When it comes to women’s rugby, equal pay may be a red herring

With New Zealand’s rugby-playing women cleaning up at today’s World Rugby Awards, the head of New Zealand’s largest sports management agency outlines why pay parity is a red herring and the Black Ferns are the steak knives of our generation.

2017 might just be remembered as a breakout year for women’s sport. A capacity of 24,000 people packed into Melbourne’s Princes Park to watch the first AFL Women’s League match. The Women’s Cricket World Cup took over the back pages of England’s dailies engaging a traditionally conservative sporting nation. And our Black Ferns, statistically the most successful team in international rugby, brought the World Cup back to Aotearoa for the fifth time, defeating England in a final played in Belfast in front of full house of 18,000 spectators and an English TV audience of 2.6 million (almost twice the number of viewers of a typical Premier League match).

Today the Black Ferns were crowned World Rugby Team of the Year – the first time in history that a women’s team have taken the sport’s top honour. Amazing, inspirational and revelatory stuff.

As a result of this cumulative success, the conversation about womens’ sport is hotter than it’s ever been. Which is a good thing – until it’s not. In the immediate afterglow of the Black Ferns’ World Cup victory earlier this year they were the toast of the town and people couldn’t get enough of their story. However, for some reason, the celebratory conversation was taken over by one issue – pay parity.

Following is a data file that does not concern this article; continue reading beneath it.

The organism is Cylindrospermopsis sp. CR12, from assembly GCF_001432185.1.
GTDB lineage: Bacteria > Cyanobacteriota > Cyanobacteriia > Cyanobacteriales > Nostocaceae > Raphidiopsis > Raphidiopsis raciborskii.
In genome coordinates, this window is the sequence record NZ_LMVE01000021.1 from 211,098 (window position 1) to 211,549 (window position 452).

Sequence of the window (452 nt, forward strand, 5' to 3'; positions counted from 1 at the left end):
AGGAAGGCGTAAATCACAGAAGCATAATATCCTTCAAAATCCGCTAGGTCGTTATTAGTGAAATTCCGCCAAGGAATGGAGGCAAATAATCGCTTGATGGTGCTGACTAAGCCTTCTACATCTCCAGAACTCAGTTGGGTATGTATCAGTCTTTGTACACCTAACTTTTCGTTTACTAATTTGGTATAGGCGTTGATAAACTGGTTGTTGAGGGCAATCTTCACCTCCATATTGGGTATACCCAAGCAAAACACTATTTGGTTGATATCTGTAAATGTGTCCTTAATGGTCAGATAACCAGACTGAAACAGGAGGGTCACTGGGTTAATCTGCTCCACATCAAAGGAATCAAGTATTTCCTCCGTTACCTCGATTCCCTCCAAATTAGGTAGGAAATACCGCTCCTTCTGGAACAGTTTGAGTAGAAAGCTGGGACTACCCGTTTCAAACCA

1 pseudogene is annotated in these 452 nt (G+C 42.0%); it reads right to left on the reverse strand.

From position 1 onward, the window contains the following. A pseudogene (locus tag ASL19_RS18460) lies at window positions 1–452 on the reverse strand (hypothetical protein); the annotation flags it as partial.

Mike Hosking, the host of Newstalk ZB’s breakfast show and co-host of TVNZ’s nightly Seven Sharp programme was quick to argue that pay equity, even in sport, is a purely economic issue. You get out what you put in, simple as that, move on please. It’s an argument that makes sense at the most basic level and it’s a line that many observers of sport, and the business of sport, perpetuate because it’s easy to grasp. To wit: Why should people receive more than they are worth?

Yes, it makes sense at a basic level, but it is far from a basic issue. That’s why, ultimately, any assertion that worth and remuneration in this context is a causational relationship is wrong. It is a philosophy that fundamentally fails to ask the right questions. It’s wrong because pay parity is ultimately a red herring.

I don’t profess to know all the answers, but I do believe that over the course of my career in sports law and sports management I have garnered many insights regarding the actual issues confronted by athletes, sporting organisations, boards (one on which I sit), administrators and the public.